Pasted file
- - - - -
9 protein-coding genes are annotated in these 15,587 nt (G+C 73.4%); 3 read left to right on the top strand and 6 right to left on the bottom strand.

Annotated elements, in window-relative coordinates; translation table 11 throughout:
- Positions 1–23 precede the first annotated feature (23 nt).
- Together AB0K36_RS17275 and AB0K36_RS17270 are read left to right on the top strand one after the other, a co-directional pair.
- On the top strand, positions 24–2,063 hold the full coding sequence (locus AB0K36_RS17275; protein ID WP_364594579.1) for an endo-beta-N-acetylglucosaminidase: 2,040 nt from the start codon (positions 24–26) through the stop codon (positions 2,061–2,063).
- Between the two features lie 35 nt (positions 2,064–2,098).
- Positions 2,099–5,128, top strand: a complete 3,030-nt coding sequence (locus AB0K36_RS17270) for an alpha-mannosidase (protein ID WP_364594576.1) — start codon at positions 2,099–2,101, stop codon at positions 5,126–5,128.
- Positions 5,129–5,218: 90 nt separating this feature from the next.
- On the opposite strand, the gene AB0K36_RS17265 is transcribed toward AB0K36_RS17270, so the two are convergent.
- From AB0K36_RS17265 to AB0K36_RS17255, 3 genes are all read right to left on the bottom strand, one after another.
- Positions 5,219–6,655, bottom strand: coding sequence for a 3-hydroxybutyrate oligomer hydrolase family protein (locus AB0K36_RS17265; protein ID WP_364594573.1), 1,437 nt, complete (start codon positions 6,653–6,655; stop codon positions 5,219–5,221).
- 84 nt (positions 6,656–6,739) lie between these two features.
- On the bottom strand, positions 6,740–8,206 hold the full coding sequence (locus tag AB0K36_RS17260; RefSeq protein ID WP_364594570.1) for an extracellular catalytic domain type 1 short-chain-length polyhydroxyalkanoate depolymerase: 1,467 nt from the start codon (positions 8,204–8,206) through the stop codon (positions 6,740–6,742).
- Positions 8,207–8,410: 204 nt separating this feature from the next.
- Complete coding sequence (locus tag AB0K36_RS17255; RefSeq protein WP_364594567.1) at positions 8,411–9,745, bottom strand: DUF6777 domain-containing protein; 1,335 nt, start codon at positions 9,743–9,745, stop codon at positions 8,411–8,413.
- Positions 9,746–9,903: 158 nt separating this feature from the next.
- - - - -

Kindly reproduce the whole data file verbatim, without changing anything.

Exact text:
9 protein-coding genes are annotated in these 15,587 nt (G+C 73.4%); 3 read left to right on the top strand and 6 right to left on the bottom strand.

Annotated elements, in window-relative coordinates; translation table 11 throughout:
- Positions 1–23 precede the first annotated feature (23 nt).
- Together AB0K36_RS17275 and AB0K36_RS17270 are read left to right on the top strand one after the other, a co-directional pair.
- On the top strand, positions 24–2,063 hold the full coding sequence (locus AB0K36_RS17275; protein ID WP_364594579.1) for an endo-beta-N-acetylglucosaminidase: 2,040 nt from the start codon (positions 24–26) through the stop codon (positions 2,061–2,063).
- Between the two features lie 35 nt (positions 2,064–2,098).
- Positions 2,099–5,128, top strand: a complete 3,030-nt coding sequence (locus AB0K36_RS17270) for an alpha-mannosidase (protein ID WP_364594576.1) — start codon at positions 2,099–2,101, stop codon at positions 5,126–5,128.
- Positions 5,129–5,218: 90 nt separating this feature from the next.
- On the opposite strand, the gene AB0K36_RS17265 is transcribed toward AB0K36_RS17270, so the two are convergent.
- From AB0K36_RS17265 to AB0K36_RS17255, 3 genes are all read right to left on the bottom strand, one after another.
- Positions 5,219–6,655, bottom strand: coding sequence for a 3-hydroxybutyrate oligomer hydrolase family protein (locus AB0K36_RS17265; protein ID WP_364594573.1), 1,437 nt, complete (start codon positions 6,653–6,655; stop codon positions 5,219–5,221).
- 84 nt (positions 6,656–6,739) lie between these two features.
- On the bottom strand, positions 6,740–8,206 hold the full coding sequence (locus tag AB0K36_RS17260; RefSeq protein ID WP_364594570.1) for an extracellular catalytic domain type 1 short-chain-length polyhydroxyalkanoate depolymerase: 1,467 nt from the start codon (positions 8,204–8,206) through the stop codon (positions 6,740–6,742).
- Positions 8,207–8,410: 204 nt separating this feature from the next.
- Complete coding sequence (locus tag AB0K36_RS17255; RefSeq protein WP_364594567.1) at positions 8,411–9,745, bottom strand: DUF6777 domain-containing protein; 1,335 nt, start codon at positions 9,743–9,745, stop codon at positions 8,411–8,413.
- Positions 9,746–9,903: 158 nt separating this feature from the next.